I started on LinkedIn in 2007, and it has been a great tool to use in my business and career. I’ve taught several classes on using LinkedIn and optimizing profiles at the Cambridge Center for Adult Education in Harvard Square. In the process, I’ve see many of my connections making mistakes that hurt their profiles.
Here are the four things I encourage everyone to do to improve their profile.
TIP #1: PROOFREAD
When you look through LinkedIn profiles, it’s not unusual to see incomplete sentences and poor grammar, as well as misspelled names(!!), words and titles. LinkedIn is a professional network. Failing to simply check your work makes you look sloppy and unprofessional. If you get nothing else from this post, please follow this tip.
SOLUTION: Reach out to others to read your profile and ask for constructive input. However, if you do not want your profile updates shared publicly for coworkers to see, find this setting on your profile page and set it to “Off.”
TIP #2: FIX YOUR PHOTO
LinkedIn is a professional network, so you should have a professional, recognizable head shot of you. No company logos, pets, group photos or vacation snapshots. How would you present yourself when meeting a potential client or employer? That’s what your photo should represent.
SOLUTION: Have a professional photographer or reasonably capable friend take your picture. Avoid selfies. Your profile photo is cropped as a square. Ideally the image should be no smaller than 50×50 pixels, because below that your image shrinks inside the image box on your profile. The largest file size LinkedIn will accept is 500×500 pixels, or 4mb.
TIP #3: MAKE CONNECTIONS
The power of LinkedIn comes from the ability to reach a huge potential network of customers, suppliers and employers. When you add connections, your network grows exponentially. It shows you are connected in your industry and the professional community. Many employers are looking to see how well connected you are when they review your profile, with the idea that you may help attract other good job candidates and potential business opportunities.
To demonstrate the power of this to my LinkedIn students, I use the Advanced Search feature to show how my 1,200+ connections link me to 108 million people in the United States. Then I drill down to show my 100,000 links to people with “Marketing” in their title in the Greater Boston area. Still, I always have one or two students who struggle with this concept. At some point someone will ask, “Why would I want to be connected to all those people? I don’t even know them.” The power of LinkedIn is that it makes your profile available to people who have never heard of you.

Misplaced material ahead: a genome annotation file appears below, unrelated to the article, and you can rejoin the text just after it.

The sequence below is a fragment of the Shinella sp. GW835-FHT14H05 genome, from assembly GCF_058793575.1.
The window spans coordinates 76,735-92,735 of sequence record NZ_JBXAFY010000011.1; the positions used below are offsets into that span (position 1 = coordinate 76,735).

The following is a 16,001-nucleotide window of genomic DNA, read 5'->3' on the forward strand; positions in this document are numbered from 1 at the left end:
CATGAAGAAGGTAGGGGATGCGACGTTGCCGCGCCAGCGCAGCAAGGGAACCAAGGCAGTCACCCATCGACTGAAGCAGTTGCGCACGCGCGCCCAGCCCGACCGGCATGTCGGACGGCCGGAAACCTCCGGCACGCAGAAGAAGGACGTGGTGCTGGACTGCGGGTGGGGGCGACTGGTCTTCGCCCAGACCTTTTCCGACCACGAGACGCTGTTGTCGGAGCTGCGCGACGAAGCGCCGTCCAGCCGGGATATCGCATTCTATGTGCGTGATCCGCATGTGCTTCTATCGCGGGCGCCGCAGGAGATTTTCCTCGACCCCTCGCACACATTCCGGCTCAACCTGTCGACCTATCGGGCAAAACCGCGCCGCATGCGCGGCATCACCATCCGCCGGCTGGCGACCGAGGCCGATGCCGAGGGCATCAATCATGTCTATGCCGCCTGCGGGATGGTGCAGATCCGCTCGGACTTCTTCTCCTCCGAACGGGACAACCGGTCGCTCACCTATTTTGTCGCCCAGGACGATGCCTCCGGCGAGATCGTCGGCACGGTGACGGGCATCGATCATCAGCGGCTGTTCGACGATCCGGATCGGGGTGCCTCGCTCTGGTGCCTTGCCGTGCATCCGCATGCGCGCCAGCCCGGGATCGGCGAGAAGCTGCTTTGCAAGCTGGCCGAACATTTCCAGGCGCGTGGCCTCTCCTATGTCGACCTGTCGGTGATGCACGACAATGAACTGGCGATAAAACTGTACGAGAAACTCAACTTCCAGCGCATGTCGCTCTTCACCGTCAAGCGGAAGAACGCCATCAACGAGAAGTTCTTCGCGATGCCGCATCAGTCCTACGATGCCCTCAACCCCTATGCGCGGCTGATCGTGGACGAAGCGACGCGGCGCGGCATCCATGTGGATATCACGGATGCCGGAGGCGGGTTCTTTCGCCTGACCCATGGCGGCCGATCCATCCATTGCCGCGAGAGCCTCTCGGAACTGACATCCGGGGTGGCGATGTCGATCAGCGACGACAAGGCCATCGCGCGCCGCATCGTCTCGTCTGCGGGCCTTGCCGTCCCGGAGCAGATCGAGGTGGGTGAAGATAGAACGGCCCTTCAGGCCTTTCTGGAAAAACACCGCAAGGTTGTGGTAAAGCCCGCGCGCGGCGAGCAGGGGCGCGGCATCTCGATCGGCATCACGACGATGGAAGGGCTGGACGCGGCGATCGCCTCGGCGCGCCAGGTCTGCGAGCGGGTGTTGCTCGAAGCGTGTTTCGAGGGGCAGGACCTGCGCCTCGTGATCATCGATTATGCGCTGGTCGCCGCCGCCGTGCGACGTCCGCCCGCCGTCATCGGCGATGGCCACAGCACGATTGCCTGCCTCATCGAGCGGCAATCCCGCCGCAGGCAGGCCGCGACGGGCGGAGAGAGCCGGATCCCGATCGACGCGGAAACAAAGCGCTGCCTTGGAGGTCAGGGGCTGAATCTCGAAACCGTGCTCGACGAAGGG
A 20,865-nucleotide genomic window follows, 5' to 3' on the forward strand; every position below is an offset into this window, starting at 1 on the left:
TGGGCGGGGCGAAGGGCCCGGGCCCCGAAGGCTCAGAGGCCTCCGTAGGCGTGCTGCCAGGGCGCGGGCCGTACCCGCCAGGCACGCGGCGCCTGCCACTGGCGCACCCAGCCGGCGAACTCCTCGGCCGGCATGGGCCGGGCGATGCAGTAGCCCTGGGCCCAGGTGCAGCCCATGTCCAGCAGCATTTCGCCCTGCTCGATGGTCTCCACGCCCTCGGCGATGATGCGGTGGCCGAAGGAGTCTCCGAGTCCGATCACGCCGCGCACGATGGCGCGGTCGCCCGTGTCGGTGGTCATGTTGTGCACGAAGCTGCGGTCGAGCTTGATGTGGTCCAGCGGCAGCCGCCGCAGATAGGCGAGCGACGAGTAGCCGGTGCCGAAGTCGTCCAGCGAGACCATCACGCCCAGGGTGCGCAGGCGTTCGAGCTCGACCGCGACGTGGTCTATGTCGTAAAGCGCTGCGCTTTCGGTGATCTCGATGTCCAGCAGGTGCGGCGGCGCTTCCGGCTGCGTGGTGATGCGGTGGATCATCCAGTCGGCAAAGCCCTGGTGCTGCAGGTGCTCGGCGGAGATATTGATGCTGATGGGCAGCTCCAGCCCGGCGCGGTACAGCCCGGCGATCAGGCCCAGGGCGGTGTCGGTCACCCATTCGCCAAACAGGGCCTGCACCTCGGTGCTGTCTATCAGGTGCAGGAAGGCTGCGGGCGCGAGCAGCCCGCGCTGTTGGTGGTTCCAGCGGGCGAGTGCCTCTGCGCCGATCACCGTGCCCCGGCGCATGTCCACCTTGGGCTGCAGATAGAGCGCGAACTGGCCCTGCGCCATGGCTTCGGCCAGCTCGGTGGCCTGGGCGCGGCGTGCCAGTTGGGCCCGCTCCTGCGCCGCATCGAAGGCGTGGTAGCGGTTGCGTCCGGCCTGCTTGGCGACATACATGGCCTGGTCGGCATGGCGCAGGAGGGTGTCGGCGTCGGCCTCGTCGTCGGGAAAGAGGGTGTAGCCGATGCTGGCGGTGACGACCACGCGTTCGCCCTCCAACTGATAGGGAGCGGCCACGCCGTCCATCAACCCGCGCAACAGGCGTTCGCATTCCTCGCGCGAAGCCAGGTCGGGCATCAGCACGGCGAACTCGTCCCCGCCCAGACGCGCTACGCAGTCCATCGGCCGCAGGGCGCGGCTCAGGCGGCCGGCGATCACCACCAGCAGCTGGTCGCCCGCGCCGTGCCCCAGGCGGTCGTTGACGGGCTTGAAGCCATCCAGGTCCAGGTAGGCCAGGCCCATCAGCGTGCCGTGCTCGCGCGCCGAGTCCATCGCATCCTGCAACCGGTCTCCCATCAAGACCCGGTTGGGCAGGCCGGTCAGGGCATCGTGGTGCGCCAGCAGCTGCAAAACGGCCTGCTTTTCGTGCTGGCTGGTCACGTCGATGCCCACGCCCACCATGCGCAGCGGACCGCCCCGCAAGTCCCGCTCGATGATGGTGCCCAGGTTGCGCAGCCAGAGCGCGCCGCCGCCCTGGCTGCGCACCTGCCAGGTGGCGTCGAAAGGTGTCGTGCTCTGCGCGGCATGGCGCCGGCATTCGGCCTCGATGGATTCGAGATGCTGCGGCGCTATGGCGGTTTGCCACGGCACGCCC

SOLUTION: When you meet new people, make it a habit to invite them to be connected. LinkedIn also allows you to connect your email address books and suggest profiles of people who you already know.
TIP #4: HUMANIZE YOUR PROFILE
Many people make the mistake of simply cutting & pasting their resume into their LinkedIn profile. The resulting clipped sentences and staccato language can be rigid and uninteresting. They don’t tell enough about the unique person you were when you worked at those places at that time. LinkedIn frees you from the “Keep your resume short” rule.
Instead, tell your story. Share some of the passion you had for the work you did. Add a little personality. Build interest. You don’t need to do it for every job on your list, but you should try to share more when describing your current and most recent experiences. It doesn’t need to be a novel, but it can be longer than a tweet. If you have more to say, write a LinkedIn post.
WANT TO LEARN MORE?
Click here to find the next session I am teaching Cambridge. Look under the Business category for “LINK.”
The class is directed toward anyone who wants to use LinkedIn to help their career – whether to build their business network, find potential service partners or look for a job. I mostly see people who are in some phase of a job search. Some are actively looking, while others are feeling uncertainty in their jobs and are preparing for a time when they may need to be looking for new work.
I teach the class as a workshop. People bring their laptops while I look over their shoulders and help them access the multiple features available that they may not find intuitively. My goal is to make them proficient in using the tools while optimizing their profile to help them create a more compelling profile.
I have also been asked to speak to college classes, networking organizations and businesses. Contact me if you are interested in learning more about LinkedIn for your group or organization.